Gaining FDA approval is one of the most significant milestones of developing a new medical device. There are three classifications of medical devices with different requirements and testing that are needed before your product can be cleared to go to market. So, the last thing you want is the label holding you back from getting approved.
Most product designers understand they need a label for their medical devices. But what does that entail, exactly? In this article, we’ll discuss the requirements and essential information to include in your medical device label.
Does my medical device need a label?
The purpose of a medical device label is to provide important safety information to users, including medical professionals, caregivers, and patients. In the US, medical device labels are governed by the FDA. According to the agency, a medical device is a product that “diagnoses, cures, treats, or prevents a disease or health condition, or otherwise alters the structure or function of the body.”
Additionally, the FDA considers a label to “display of written, printed, or graphic matter upon the immediate container of any article.” So, if you have a product that meets the definition of a medical device, producing a suitable label is critical for securing FDA approval.
The FDA has general labeling requirements that outline the minimum standard for medical devices. In short, a device label must include the name and location of the manufacturer, along with the intended use of the device. Adequate directions must be provided, meaning instructions that a layperson could understand and follow to use the product safely. Finally, the label can’t include false or misleading statements, and important statements must be given appropriate prominence.
Information to include on a medical device label
Fortunately, you’re not completely on your own when creating a medical device label. The FDA provides ample resources and guidance on requirements. Designing a correct label – one that will successfully pass FDA’s scrutiny – often takes knowledge of accurate wording, compliant symbols, and other details.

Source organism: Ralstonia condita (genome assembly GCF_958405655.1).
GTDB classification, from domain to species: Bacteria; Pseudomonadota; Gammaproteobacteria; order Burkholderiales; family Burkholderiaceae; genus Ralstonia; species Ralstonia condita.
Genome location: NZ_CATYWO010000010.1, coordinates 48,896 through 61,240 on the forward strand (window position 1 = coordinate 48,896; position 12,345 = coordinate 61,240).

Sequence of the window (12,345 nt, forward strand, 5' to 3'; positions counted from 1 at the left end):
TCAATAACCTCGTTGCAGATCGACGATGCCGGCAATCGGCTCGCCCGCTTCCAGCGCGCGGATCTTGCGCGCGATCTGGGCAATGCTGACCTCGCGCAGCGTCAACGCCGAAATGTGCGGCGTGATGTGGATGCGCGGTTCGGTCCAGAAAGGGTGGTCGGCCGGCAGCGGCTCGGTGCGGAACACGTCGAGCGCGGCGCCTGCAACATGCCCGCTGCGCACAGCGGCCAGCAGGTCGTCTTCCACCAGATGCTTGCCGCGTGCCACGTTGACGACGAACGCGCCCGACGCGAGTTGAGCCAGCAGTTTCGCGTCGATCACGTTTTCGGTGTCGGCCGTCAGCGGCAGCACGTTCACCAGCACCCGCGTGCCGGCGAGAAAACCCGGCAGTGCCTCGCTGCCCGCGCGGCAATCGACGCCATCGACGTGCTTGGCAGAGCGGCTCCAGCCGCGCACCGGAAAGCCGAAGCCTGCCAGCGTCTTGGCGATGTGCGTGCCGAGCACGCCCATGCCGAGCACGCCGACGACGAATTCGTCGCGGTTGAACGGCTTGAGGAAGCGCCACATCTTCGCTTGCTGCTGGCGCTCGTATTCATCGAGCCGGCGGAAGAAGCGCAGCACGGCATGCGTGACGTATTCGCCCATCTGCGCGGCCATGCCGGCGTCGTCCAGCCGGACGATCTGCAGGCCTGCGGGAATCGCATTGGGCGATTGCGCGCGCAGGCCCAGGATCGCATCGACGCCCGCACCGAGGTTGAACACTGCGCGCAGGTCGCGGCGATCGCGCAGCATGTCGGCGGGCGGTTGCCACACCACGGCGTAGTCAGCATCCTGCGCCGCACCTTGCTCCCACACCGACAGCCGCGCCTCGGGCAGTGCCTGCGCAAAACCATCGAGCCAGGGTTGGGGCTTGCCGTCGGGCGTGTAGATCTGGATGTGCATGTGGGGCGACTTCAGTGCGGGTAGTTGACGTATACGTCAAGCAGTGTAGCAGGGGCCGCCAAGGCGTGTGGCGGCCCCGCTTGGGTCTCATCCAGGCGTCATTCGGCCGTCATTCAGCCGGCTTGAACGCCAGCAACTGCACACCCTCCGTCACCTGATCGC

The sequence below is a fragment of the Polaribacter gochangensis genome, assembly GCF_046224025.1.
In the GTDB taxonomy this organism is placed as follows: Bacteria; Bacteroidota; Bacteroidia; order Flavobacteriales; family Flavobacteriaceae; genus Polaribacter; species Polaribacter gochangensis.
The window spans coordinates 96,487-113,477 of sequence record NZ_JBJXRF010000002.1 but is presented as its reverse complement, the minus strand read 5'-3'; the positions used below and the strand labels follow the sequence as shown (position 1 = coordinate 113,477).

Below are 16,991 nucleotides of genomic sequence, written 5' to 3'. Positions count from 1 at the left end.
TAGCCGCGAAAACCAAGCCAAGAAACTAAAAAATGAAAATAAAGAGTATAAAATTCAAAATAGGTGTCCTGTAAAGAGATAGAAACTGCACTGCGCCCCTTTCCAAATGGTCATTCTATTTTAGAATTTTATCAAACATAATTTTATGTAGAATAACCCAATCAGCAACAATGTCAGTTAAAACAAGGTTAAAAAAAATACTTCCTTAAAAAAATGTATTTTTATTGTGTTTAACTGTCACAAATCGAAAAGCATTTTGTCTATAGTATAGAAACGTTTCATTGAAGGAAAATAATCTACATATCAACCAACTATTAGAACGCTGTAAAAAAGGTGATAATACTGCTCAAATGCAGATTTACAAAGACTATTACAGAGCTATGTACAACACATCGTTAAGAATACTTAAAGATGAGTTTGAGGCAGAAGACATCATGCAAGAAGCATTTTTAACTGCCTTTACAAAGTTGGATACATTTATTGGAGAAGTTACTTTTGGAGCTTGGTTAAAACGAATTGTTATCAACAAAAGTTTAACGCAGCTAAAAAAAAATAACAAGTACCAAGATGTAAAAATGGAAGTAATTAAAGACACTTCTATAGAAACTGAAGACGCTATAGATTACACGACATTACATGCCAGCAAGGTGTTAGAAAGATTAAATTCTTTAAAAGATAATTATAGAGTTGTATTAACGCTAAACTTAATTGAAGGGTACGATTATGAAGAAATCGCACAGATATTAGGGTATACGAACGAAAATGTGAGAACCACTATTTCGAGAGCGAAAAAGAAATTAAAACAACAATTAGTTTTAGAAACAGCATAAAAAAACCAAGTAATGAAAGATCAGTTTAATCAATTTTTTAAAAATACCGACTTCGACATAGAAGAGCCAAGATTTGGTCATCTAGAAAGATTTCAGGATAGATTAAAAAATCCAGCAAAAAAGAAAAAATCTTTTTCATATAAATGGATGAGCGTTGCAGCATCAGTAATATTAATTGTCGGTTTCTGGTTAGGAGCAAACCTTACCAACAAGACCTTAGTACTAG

When consulting or designing a medical device label for a customer, we typically start with the following information:
Manufacturer name and contact information
Device diagram – this is not required but can be helpful in some applications
Product identification – device identifier GTIN, part number, lot number, revision number, REF number, etc.
Unique device identifier (UDI) – most commonly in the form of a bar code or QR code
Manufacturing and/or expiration date
Standard symbols – Examples include single-use only, keep dry, sterilization instructions, storage temperature, consult the instruction for use (IFU), etc.
Tips and recommendations for medical device labels
There are numerous considerations when creating a medical device label. Our first and foremost recommendation is to start working on your label (or bring in an experienced printing partner) early in the product development process. While labels may not be as complicated (or exciting) as the medical device itself, they often take longer to create than most product designers assume.
If you have similar products, developing a label template that is easy to replicate and fill in with applicable information can save you time and effort down the right. Finally, what the label is made from is just as important as what it says. Durable materials must be selected to ensure the label stays intact and legible, even when exposed to harsh environmental factors such as cleaning chemicals.
At Tapecon, we have extensive experience designing and manufacturing high-quality medical device labels in our FDA-registered facility. Let our team take the guesswork out of the label so you can focus on creating your product.
Let’s make something great
With over 100 years of manufacturing experience, Tapecon works with product teams to solve challenges, create products, and enhance lives. Learn more about our labels and decals applications.